Paraxanthine, a caffeine metabolite, dose dependently increases [Ca2+]i in skeletal muscle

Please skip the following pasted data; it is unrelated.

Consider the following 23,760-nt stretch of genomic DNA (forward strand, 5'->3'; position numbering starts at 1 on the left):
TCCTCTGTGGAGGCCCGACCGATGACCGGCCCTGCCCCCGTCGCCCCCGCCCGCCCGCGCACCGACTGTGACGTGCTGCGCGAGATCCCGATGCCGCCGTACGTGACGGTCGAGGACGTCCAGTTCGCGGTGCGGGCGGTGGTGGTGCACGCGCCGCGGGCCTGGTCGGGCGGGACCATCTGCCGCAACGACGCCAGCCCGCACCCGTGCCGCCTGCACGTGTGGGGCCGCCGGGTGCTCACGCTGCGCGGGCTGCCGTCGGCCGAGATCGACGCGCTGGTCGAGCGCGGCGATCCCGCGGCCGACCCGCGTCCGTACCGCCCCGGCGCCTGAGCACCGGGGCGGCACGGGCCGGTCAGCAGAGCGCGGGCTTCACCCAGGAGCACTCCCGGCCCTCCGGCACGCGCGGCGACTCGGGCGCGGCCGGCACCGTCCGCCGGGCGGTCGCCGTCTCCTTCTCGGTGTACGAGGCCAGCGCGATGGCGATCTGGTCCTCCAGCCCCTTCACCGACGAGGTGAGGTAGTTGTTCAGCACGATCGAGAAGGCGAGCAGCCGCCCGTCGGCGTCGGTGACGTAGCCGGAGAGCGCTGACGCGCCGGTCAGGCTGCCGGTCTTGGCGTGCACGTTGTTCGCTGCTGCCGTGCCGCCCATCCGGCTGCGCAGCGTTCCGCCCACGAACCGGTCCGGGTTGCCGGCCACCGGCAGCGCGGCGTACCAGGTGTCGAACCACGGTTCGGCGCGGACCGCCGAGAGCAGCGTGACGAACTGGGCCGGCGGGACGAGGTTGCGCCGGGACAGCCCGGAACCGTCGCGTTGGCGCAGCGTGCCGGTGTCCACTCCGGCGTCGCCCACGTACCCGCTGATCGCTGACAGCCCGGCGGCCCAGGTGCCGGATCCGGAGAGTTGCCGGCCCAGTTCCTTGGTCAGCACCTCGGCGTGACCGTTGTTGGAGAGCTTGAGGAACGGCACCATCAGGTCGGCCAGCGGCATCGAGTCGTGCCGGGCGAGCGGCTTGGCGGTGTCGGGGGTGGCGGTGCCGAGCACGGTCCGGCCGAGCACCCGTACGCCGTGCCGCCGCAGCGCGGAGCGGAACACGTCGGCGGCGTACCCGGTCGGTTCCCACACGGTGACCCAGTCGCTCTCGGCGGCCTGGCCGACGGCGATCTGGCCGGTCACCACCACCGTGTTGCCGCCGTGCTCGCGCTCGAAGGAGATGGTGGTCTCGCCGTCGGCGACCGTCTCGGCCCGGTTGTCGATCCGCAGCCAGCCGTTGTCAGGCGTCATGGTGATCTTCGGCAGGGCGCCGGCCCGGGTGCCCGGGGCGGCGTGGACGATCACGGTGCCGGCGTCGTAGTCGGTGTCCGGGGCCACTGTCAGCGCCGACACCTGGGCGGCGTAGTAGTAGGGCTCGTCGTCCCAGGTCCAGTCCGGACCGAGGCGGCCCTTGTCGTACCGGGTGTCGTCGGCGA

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It was hypothesized that the caffeine derivative paraxanthine results in subcontracture increases in intracellular calcium concentration ([Ca(2+)](i)) in resting skeletal muscle. Single fibers obtained from mouse flexor digitorum brevis were loaded with a fluorescent Ca(2+) indicator, indo 1-acetoxymethyl ester. After a stable baseline was recorded, the fiber was superfused with physiological salt solution (Tyrode) containing 0.5, 1.0, 2.5, or 5 mM paraxanthine, resulting in [Ca(2+)](i) increases of 6.4 +/- 2.5, 9.7 +/- 3.6, 26.8 +/- 11.7, and 39.6 +/- 9.6 nM, respectively. The increases in [Ca(2+)](i) were transient and were also observed with exposure to 5 mM theophylline and theobromine. Six fibers were exposed to 5 mM paraxanthine followed by 5 mM paraxanthine in the presence of 10 mM procaine (sarcoplasmic reticulum Ca(2+) release channel blocker). There was no increase from baseline [Ca(2+)](i) when fibers were superfused with paraxanthine and procaine, suggesting that the sarcoplasmic reticulum is the primary Ca(2+) source in the paraxanthine-induced response. In separate experiments, intact flexor digitorum brevis (n = 13) loaded with indo 1-acetoxymethyl ester had a significant increase in [Ca(2+)](i) with exposure to 0.01 mM paraxanthine. It is concluded that physiological and low pharmacological concentrations of paraxanthine result in transient, subcontracture increases in [Ca(2+)](i) in resting skeletal muscle, the magnitude of which is related to paraxanthine concentration.
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